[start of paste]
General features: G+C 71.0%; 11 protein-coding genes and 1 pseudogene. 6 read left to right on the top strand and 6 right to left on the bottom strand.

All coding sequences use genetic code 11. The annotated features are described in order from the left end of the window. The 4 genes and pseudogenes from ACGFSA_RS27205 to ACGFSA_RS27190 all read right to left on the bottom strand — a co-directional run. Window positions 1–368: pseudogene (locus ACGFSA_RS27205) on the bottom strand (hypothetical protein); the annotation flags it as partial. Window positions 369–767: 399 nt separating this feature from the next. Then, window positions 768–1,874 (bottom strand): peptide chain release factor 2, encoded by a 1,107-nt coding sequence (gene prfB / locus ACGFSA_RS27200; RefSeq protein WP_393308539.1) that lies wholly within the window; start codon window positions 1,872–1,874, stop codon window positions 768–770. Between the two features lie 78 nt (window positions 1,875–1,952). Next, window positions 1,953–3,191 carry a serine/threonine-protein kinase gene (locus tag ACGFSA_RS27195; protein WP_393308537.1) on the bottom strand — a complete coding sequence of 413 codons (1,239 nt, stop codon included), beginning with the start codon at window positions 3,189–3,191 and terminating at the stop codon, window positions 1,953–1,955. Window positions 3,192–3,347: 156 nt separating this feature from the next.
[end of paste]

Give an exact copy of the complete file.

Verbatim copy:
General features: G+C 71.0%; 11 protein-coding genes and 1 pseudogene. 6 read left to right on the top strand and 6 right to left on the bottom strand.

All coding sequences use genetic code 11. The annotated features are described in order from the left end of the window. The 4 genes and pseudogenes from ACGFSA_RS27205 to ACGFSA_RS27190 all read right to left on the bottom strand — a co-directional run. Window positions 1–368: pseudogene (locus ACGFSA_RS27205) on the bottom strand (hypothetical protein); the annotation flags it as partial. Window positions 369–767: 399 nt separating this feature from the next. Then, window positions 768–1,874 (bottom strand): peptide chain release factor 2, encoded by a 1,107-nt coding sequence (gene prfB / locus ACGFSA_RS27200; RefSeq protein WP_393308539.1) that lies wholly within the window; start codon window positions 1,872–1,874, stop codon window positions 768–770. Between the two features lie 78 nt (window positions 1,875–1,952). Next, window positions 1,953–3,191 carry a serine/threonine-protein kinase gene (locus tag ACGFSA_RS27195; protein WP_393308537.1) on the bottom strand — a complete coding sequence of 413 codons (1,239 nt, stop codon included), beginning with the start codon at window positions 3,189–3,191 and terminating at the stop codon, window positions 1,953–1,955. Window positions 3,192–3,347: 156 nt separating this feature from the next.